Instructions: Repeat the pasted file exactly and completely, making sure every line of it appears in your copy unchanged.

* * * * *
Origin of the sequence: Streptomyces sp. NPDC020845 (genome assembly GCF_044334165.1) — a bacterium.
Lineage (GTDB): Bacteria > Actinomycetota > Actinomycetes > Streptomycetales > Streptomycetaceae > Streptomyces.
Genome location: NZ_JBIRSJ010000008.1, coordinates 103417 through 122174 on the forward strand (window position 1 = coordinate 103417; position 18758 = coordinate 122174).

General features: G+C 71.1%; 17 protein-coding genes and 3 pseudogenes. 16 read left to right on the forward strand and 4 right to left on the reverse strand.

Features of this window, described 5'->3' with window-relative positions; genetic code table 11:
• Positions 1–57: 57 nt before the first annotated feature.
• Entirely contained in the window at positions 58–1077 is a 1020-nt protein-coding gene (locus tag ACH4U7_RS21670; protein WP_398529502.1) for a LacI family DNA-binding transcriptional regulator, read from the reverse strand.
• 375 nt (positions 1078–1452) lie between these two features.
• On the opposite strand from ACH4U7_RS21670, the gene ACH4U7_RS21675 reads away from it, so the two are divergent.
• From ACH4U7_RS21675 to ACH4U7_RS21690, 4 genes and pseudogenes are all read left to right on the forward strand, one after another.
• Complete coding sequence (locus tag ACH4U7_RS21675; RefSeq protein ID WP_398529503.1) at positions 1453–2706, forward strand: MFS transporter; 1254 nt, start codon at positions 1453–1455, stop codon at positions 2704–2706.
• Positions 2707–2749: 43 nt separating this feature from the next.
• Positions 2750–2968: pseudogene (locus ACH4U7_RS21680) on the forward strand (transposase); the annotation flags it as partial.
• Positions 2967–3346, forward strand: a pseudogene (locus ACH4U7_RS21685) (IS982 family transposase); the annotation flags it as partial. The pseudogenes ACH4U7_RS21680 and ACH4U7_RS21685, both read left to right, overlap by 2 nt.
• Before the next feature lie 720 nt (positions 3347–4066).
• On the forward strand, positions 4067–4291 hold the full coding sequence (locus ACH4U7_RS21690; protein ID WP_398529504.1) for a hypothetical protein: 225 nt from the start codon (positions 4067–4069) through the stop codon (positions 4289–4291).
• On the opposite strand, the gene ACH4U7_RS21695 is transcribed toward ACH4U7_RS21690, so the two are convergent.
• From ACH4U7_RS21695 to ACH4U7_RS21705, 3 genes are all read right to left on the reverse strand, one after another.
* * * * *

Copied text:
Origin of the sequence: Streptomyces sp. NPDC020845 (genome assembly GCF_044334165.1) — a bacterium.
Lineage (GTDB): Bacteria > Actinomycetota > Actinomycetes > Streptomycetales > Streptomycetaceae > Streptomyces.
Genome location: NZ_JBIRSJ010000008.1, coordinates 103417 through 122174 on the forward strand (window position 1 = coordinate 103417; position 18758 = coordinate 122174).

General features: G+C 71.1%; 17 protein-coding genes and 3 pseudogenes. 16 read left to right on the forward strand and 4 right to left on the reverse strand.

Features of this window, described 5'->3' with window-relative positions; genetic code table 11:
• Positions 1–57: 57 nt before the first annotated feature.
• Entirely contained in the window at positions 58–1077 is a 1020-nt protein-coding gene (locus tag ACH4U7_RS21670; protein WP_398529502.1) for a LacI family DNA-binding transcriptional regulator, read from the reverse strand.
• 375 nt (positions 1078–1452) lie between these two features.
• On the opposite strand from ACH4U7_RS21670, the gene ACH4U7_RS21675 reads away from it, so the two are divergent.
• From ACH4U7_RS21675 to ACH4U7_RS21690, 4 genes and pseudogenes are all read left to right on the forward strand, one after another.
• Complete coding sequence (locus tag ACH4U7_RS21675; RefSeq protein ID WP_398529503.1) at positions 1453–2706, forward strand: MFS transporter; 1254 nt, start codon at positions 1453–1455, stop codon at positions 2704–2706.
• Positions 2707–2749: 43 nt separating this feature from the next.
• Positions 2750–2968: pseudogene (locus ACH4U7_RS21680) on the forward strand (transposase); the annotation flags it as partial.
• Positions 2967–3346, forward strand: a pseudogene (locus ACH4U7_RS21685) (IS982 family transposase); the annotation flags it as partial. The pseudogenes ACH4U7_RS21680 and ACH4U7_RS21685, both read left to right, overlap by 2 nt.
• Before the next feature lie 720 nt (positions 3347–4066).
• On the forward strand, positions 4067–4291 hold the full coding sequence (locus ACH4U7_RS21690; protein ID WP_398529504.1) for a hypothetical protein: 225 nt from the start codon (positions 4067–4069) through the stop codon (positions 4289–4291).
• On the opposite strand, the gene ACH4U7_RS21695 is transcribed toward ACH4U7_RS21690, so the two are convergent.
• From ACH4U7_RS21695 to ACH4U7_RS21705, 3 genes are all read right to left on the reverse strand, one after another.